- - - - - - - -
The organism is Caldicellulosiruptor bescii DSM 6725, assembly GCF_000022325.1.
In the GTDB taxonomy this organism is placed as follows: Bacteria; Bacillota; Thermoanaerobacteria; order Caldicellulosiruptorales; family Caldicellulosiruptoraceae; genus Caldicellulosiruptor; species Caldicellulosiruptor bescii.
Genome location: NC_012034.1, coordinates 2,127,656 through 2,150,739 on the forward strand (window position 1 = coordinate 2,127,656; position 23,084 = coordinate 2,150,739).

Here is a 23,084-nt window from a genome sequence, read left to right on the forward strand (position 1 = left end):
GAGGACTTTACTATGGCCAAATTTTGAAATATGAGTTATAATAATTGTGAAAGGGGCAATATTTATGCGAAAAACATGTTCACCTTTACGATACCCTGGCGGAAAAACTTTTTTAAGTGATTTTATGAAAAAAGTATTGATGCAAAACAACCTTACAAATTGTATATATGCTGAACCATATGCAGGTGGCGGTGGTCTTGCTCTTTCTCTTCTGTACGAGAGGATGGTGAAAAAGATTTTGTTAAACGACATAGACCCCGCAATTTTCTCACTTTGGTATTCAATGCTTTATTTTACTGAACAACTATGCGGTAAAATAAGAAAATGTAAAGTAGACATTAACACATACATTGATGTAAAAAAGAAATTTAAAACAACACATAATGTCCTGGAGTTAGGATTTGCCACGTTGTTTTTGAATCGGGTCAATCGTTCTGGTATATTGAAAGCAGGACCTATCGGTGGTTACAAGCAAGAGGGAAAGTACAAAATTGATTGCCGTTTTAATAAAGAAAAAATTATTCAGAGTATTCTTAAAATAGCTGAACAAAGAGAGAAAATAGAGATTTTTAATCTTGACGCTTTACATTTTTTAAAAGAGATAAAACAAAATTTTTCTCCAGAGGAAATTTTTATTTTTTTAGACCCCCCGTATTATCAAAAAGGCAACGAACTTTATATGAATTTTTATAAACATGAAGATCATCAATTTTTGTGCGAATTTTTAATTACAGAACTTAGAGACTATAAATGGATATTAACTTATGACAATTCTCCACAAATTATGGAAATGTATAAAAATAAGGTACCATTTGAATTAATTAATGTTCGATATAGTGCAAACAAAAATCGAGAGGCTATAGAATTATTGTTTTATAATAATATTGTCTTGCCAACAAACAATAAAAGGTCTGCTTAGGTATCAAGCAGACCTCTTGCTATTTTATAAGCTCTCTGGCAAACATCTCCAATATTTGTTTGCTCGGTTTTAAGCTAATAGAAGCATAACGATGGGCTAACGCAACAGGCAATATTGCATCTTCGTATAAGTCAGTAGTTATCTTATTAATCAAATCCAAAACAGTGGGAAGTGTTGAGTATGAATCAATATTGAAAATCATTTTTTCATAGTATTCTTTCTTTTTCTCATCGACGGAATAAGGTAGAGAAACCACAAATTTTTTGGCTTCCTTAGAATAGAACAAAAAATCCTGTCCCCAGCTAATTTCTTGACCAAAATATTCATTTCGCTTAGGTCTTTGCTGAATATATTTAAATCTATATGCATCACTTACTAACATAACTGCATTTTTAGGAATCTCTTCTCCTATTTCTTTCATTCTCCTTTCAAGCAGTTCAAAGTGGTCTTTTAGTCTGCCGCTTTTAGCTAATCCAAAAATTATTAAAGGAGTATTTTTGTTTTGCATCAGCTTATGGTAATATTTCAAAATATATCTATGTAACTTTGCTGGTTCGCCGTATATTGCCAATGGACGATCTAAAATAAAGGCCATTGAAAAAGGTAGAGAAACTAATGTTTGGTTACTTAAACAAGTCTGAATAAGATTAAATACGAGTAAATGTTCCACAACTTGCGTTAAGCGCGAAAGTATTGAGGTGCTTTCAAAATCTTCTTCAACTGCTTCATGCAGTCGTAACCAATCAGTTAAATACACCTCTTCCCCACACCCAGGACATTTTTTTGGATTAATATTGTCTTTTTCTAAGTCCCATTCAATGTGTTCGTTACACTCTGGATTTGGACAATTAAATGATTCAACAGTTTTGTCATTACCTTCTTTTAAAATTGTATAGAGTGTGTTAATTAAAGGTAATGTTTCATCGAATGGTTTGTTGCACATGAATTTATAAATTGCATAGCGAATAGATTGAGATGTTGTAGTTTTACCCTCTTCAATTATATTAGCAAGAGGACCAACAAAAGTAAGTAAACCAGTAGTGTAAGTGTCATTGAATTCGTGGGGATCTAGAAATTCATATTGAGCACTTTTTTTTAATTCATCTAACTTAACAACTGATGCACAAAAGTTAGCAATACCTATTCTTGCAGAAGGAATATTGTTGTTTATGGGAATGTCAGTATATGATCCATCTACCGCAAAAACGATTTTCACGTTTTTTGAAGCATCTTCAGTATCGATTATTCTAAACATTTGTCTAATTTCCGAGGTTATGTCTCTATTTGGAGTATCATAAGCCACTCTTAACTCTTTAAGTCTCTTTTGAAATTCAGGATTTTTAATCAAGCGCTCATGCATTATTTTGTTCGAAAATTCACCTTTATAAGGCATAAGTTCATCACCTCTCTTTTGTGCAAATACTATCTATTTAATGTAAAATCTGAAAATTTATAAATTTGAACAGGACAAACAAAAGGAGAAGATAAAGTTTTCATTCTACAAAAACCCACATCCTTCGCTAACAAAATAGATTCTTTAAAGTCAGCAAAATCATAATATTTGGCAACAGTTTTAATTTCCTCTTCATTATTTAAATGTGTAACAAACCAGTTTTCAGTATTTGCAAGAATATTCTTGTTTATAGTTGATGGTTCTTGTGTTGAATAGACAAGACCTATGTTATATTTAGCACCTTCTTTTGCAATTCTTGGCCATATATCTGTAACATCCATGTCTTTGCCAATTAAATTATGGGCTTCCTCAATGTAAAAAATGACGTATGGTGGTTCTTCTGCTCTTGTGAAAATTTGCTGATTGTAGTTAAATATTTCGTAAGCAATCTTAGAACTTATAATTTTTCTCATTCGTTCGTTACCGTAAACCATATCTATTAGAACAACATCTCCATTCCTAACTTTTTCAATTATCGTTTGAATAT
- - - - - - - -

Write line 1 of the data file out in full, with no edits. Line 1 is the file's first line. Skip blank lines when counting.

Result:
The organism is Caldicellulosiruptor bescii DSM 6725, assembly GCF_000022325.1.